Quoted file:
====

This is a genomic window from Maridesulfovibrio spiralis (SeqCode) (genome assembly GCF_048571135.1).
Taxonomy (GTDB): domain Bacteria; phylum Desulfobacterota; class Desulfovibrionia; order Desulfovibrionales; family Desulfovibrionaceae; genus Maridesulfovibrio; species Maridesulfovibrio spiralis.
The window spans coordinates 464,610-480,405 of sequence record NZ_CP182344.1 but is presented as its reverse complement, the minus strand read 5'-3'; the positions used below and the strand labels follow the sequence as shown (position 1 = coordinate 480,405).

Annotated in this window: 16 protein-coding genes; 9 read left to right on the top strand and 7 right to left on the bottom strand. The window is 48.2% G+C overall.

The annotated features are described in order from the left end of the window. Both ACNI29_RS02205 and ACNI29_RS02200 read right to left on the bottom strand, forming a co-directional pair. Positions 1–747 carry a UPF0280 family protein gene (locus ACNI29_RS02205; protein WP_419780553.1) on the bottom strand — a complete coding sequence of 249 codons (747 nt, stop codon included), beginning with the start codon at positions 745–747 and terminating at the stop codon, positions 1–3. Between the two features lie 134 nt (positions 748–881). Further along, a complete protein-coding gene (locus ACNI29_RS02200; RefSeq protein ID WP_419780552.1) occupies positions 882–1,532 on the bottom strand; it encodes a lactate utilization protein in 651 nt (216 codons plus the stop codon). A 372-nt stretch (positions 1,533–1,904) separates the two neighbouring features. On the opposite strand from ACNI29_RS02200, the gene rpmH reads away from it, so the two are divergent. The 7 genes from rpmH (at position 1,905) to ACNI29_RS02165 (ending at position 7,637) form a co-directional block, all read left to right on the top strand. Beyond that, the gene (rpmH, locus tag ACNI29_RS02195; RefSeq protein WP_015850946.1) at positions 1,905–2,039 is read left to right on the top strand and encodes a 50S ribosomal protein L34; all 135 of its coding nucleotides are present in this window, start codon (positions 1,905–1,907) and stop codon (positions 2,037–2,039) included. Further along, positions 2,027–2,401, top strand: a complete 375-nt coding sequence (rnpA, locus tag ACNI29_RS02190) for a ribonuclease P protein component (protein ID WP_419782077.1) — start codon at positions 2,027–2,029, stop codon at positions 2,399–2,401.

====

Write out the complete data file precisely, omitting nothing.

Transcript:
This is a genomic window from Maridesulfovibrio spiralis (SeqCode) (genome assembly GCF_048571135.1).
Taxonomy (GTDB): domain Bacteria; phylum Desulfobacterota; class Desulfovibrionia; order Desulfovibrionales; family Desulfovibrionaceae; genus Maridesulfovibrio; species Maridesulfovibrio spiralis.
The window spans coordinates 464,610-480,405 of sequence record NZ_CP182344.1 but is presented as its reverse complement, the minus strand read 5'-3'; the positions used below and the strand labels follow the sequence as shown (position 1 = coordinate 480,405).

Annotated in this window: 16 protein-coding genes; 9 read left to right on the top strand and 7 right to left on the bottom strand. The window is 48.2% G+C overall.

The annotated features are described in order from the left end of the window. Both ACNI29_RS02205 and ACNI29_RS02200 read right to left on the bottom strand, forming a co-directional pair. Positions 1–747 carry a UPF0280 family protein gene (locus ACNI29_RS02205; protein WP_419780553.1) on the bottom strand — a complete coding sequence of 249 codons (747 nt, stop codon included), beginning with the start codon at positions 745–747 and terminating at the stop codon, positions 1–3. Between the two features lie 134 nt (positions 748–881). Further along, a complete protein-coding gene (locus ACNI29_RS02200; RefSeq protein ID WP_419780552.1) occupies positions 882–1,532 on the bottom strand; it encodes a lactate utilization protein in 651 nt (216 codons plus the stop codon). A 372-nt stretch (positions 1,533–1,904) separates the two neighbouring features. On the opposite strand from ACNI29_RS02200, the gene rpmH reads away from it, so the two are divergent. The 7 genes from rpmH (at position 1,905) to ACNI29_RS02165 (ending at position 7,637) form a co-directional block, all read left to right on the top strand. Beyond that, the gene (rpmH, locus tag ACNI29_RS02195; RefSeq protein WP_015850946.1) at positions 1,905–2,039 is read left to right on the top strand and encodes a 50S ribosomal protein L34; all 135 of its coding nucleotides are present in this window, start codon (positions 1,905–1,907) and stop codon (positions 2,037–2,039) included. Further along, positions 2,027–2,401, top strand: a complete 375-nt coding sequence (rnpA, locus tag ACNI29_RS02190) for a ribonuclease P protein component (protein ID WP_419782077.1) — start codon at positions 2,027–2,029, stop codon at positions 2,399–2,401.